5

This is a followup question to: Why does `... | sed 's/^/stdout: /'` print on empty stdin when `... > >(sed 's/^/stdout: /')` doesn't?

To be more concrete, why is this a pipe:

$ tee 2> >(readlink /proc/self/fd/1) < /dev/null | cat        
pipe:[17955449]

when this is a terminal device?:

$ tee >(readlink /proc/self/fd/1) < /dev/null | cat   
/dev/pts/31

I would have thought that the former's output would too have naturally been a terminal as inherited from the shell where I'm typing the commands, but it seems both bash and zsh must take an explicit step to redirect it to the output of the command they're redirecting. Why are they doing that? or is something else happening? Is the former's subshell spawned from tee's process before exec'ing tee? Does one subshell inherit from the child process while the other from the parent process? How?

Hmm... While doing the tags and checking bash, I see that it's a pipe in bash for both cases... So this is a zsh peculiarity.

1

zsh supports multiple redirections of the same command. For example, abc > def > ghi puts the full output of abc into both def and ghi. It also allows both > and a single unadorned | redirection at once, which is what you're using in your first example.

In that multiple-redirection situation, the process substitution with a redirection into it

tee 2> >(readlink /proc/self/fd/1) < /dev/null | cat

has its output piped as well as the main command, while a process substitution without redirection into it

tee >(readlink /proc/self/fd/1) < /dev/null | cat

doesn't. The pipe takes priority in a sense: every piece of output from any branch of redirection goes through it. In this case, there are two branches - the main command itself, and the output from the process substitution - and they both go through cat and so both see their standard output as a pipe.

Bash always pipes the substitution into your cat regardless, and doesn't support multiple redirections like that in the first place.

In essence, with multiple redirections in zsh, there can still only be one | and the pipe distributes across all branches of redirection, but process substitution itself is not part of that - only actual output redirections with >.

This is a property of redirection, made visible through process substitution. We can use both a redirected and unredirected process substitution together and see that:

$ true >( readlink /proc/self/fd/1 ) > >( readlink /proc/self/fd/1 ) | cat
/dev/tty1
pipe:[2975]

The first one (just a substitution) has the TTY as stdout, and the second (redirected into) has the pipe into cat. This is the only straightforward way of constructing that setup: a single instance of the piped-to command and a mixture of piped and unpiped commands before it. If you end up down the wrong track redirecting output when you didn't want to, you can recover with > /dev/pts/..., but if you really did want the bare substitution to redirect as in Bash you're still out of luck.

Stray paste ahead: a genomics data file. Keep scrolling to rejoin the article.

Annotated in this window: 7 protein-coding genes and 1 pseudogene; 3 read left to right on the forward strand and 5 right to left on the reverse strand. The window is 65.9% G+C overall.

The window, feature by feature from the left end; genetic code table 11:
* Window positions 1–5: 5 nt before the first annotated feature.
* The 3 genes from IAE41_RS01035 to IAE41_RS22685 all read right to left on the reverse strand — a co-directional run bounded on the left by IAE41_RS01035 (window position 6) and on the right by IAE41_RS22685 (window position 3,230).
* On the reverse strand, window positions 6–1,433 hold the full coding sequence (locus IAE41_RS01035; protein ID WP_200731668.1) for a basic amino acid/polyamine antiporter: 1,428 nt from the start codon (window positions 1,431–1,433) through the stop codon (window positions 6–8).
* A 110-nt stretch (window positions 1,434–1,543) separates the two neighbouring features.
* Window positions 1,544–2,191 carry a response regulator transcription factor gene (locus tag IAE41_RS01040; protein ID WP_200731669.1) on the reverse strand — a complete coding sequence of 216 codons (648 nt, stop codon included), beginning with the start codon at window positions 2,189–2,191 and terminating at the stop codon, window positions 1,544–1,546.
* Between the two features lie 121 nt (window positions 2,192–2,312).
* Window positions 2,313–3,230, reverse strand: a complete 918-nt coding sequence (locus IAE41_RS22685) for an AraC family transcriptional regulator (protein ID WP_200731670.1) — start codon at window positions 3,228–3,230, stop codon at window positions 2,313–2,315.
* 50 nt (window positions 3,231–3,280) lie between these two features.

Process substitutions on their own inherit their environment from the shell, while the redirection modifies both input and output and factors in the pipe. I don't think it's necessary that it work this way, but there is a consistent rule: | always distributes over >, but ignores arguments.

My experiments illustrating what the actual behaviour is are too long and unwieldy to include inline here, but are in the revision history of this answer. Below I summarise the four different cases (yes/no each of > and |) and what their behaviour is.


Case analysis

Overall, there are four distinct cases for zsh's behaviour:

  1. |, no >

    abc >( def ) | ghi
    

    This sends the base command's output to the pipe, and the subshell's to the TTY, passing a path to abc.

  2. No |, no >

    abc >( def )
    

    This sends everything to the TTY and passes a path to abc.

  3. No |, but >

    abc > >( def )
    

    This sends the base command's output into the subshell only, and the subshell's to the TTY, giving no arguments to abc.

  4. | and >

    abc > >( def ) | ghi
    

    This sends the base command's output to both the process substitution and the pipe, and the subshell's output to the pipe, giving no arguments to abc. It's acting as abc | tee >( def ) | ghi.

I don't really like that case 4 is so different to case 1 when it feels like the change is so far away from the pipe, but that's how it is.

  • "It also allows both > and a single | redirection at once, which is what you're using in your second example." -- I'm not. The second example is not a redirection, it just leaves the pipe path as an argument to tee. The first example does redirect, but on file descriptor 2, while the | works on file descriptor 1. – JoL Jan 18 at 22:53
  • Sorry, of course that meant in your first example. – Michael Homer Jan 18 at 22:54

Your Answer

By clicking “Post Your Answer”, you agree to our terms of service, privacy policy and cookie policy

Not the answer you're looking for? Browse other questions tagged or ask your own question.